• Obtain an Arizona Transaction Privilege Tax License: Arizona transaction privilege tax (TPT), commonly referred to as a sales tax, is a tax on vendors for the privilege of doing business in the state. Various business activities are subject to transaction privilege tax and must be licensed. The license costs $12.
  • Check with local government officials: Your city or county may have licensing requirements that you need to comply with. Call your city or county clerk to inquire about licenses you may need for your new LLC.

Understand state taxes

Arizona levies state income tax. Expect to pay the flat 2.5% tax on your reported income.

As with other LLCs in other states, Arizona LLCs are pass-through entities, which means all income (and expenses) are passed to the owner’s personal tax returns. Your LLC doesn’t pay a corporate tax, but you’ll pay personal income tax on the money you earn.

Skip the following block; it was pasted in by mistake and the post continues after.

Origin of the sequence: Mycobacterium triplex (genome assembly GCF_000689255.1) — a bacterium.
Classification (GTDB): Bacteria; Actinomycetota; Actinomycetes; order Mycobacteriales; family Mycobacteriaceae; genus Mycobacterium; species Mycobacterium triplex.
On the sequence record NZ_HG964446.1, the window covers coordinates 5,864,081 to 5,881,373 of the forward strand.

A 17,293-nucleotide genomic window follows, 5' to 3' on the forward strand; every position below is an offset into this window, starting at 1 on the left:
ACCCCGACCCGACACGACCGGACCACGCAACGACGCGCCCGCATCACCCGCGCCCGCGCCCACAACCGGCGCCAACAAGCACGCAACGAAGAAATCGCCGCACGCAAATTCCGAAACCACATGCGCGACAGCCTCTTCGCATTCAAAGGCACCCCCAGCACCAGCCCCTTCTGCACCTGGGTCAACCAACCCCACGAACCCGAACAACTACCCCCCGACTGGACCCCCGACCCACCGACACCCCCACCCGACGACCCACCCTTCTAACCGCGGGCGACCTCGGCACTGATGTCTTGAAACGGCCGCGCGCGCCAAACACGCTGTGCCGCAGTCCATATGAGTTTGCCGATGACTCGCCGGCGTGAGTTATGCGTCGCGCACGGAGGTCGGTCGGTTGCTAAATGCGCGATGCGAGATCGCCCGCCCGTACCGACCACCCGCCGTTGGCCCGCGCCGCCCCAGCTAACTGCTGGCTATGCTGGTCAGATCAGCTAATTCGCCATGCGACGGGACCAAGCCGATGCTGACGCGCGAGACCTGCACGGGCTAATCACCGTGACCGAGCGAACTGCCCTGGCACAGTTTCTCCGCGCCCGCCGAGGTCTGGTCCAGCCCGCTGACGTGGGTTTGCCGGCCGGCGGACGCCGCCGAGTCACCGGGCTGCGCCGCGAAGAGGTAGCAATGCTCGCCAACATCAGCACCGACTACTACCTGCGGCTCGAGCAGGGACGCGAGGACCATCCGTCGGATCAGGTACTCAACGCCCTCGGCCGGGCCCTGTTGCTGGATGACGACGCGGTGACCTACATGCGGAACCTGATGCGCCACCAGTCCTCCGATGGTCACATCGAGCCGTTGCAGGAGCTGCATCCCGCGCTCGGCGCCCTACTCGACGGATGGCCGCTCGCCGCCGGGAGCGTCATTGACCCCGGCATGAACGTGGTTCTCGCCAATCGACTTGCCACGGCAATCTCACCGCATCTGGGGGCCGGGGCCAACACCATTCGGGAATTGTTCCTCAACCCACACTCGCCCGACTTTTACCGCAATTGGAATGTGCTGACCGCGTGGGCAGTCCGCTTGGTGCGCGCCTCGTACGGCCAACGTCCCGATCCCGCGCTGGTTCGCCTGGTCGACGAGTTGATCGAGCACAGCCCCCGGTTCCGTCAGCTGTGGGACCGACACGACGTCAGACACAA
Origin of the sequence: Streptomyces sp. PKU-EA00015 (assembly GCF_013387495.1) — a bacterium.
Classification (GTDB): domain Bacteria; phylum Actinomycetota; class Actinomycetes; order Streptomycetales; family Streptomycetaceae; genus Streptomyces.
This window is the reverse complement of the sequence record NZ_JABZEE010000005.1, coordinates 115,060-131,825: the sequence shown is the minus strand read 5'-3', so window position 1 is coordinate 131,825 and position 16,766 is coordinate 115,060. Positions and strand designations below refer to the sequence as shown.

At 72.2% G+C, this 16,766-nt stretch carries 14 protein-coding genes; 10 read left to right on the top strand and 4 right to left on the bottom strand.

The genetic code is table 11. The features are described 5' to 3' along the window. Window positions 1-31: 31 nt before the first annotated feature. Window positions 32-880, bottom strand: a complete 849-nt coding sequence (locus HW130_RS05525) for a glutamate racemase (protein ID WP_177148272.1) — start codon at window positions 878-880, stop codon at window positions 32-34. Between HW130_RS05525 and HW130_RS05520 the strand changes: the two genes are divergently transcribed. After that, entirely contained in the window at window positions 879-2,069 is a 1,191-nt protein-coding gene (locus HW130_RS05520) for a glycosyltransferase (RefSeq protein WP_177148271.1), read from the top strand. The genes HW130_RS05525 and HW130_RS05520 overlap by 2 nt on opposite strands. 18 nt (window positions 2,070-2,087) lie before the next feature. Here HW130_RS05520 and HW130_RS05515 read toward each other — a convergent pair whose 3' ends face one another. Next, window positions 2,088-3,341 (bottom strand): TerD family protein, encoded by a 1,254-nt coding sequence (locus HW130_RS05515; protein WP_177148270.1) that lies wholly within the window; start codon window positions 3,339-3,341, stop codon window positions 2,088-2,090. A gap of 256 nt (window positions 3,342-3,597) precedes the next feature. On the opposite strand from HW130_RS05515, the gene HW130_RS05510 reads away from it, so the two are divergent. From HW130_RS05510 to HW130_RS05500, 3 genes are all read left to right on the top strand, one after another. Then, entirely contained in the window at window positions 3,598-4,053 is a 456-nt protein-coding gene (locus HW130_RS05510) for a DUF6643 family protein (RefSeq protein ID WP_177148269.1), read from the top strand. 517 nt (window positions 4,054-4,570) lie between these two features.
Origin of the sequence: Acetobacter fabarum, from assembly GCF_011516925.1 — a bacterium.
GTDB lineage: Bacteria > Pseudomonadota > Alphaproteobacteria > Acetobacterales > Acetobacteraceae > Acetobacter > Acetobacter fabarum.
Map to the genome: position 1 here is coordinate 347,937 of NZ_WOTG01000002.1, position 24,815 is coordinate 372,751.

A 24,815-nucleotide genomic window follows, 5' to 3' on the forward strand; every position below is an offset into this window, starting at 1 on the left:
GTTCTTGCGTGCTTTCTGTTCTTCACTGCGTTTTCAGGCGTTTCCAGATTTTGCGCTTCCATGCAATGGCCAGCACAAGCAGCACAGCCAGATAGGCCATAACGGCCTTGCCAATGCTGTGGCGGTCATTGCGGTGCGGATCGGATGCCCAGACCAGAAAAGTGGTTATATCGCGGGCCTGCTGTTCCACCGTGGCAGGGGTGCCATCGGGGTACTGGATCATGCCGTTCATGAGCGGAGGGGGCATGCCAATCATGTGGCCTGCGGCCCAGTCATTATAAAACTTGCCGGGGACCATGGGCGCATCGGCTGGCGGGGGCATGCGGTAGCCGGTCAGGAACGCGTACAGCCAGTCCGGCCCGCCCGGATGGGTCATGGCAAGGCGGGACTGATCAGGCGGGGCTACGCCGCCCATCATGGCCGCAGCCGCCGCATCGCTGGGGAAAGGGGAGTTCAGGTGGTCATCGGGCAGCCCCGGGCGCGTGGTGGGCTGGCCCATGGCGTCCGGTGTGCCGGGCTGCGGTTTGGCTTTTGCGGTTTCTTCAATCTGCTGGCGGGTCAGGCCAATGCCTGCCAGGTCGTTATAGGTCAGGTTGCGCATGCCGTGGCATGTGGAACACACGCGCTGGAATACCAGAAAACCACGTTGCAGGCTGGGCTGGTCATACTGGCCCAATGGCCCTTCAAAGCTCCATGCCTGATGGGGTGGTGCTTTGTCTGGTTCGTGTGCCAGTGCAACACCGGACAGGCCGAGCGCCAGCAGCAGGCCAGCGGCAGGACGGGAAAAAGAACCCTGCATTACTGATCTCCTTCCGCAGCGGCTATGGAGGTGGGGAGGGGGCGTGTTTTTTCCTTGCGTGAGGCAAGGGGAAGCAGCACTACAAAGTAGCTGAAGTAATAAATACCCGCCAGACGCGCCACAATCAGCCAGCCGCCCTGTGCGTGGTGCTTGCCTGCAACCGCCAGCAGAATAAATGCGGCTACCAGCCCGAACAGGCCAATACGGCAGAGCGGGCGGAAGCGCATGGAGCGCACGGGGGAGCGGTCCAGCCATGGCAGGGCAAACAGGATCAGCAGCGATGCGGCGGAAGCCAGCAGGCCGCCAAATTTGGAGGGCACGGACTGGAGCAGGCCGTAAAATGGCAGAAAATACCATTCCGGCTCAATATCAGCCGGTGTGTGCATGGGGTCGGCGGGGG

• Register with the Arizona Department of Revenue: Certain Arizona LLCs, such as those that have employees or collect sales tax from selling products, are obligated to register with the Arizona Department of Revenue. Registration can be done online or through the mail.

Understand BOI Reporting

While Arizona does not have required annual reports or annual statements for LLCs, a new law enacted across the country requires BOI, or Beneficial Ownership Information, reporting to be completed. This report is filed through FinCEN either during formation or for a previously formed company, as well as when any major ownership changes are made.

  • Companies formed prior to 2024 have all of 2024 to complete the filing.
  • Companies formed in 2024 will have 90 days from completing the filing to send in their BOI reporting,
  • Companies formed in 2025 have a 30-day window.

This report is free to complete and file.

Learn more about BOI reporting.

LegalZoom can help you file a compliant and stress-free BOI Report for only $149.

FAQs

Are there any ongoing maintenance requirements for Arizona LLCs?

While Arizona LLCs do not have annual reporting requirements, owners should maintain proper records, hold regular meetings, and follow the terms of their Operating Agreement to ensure compliance with state regulations and maintain their limited liability protection.

Do I need an Operating Agreement for my Arizona LLC, and what does it entail?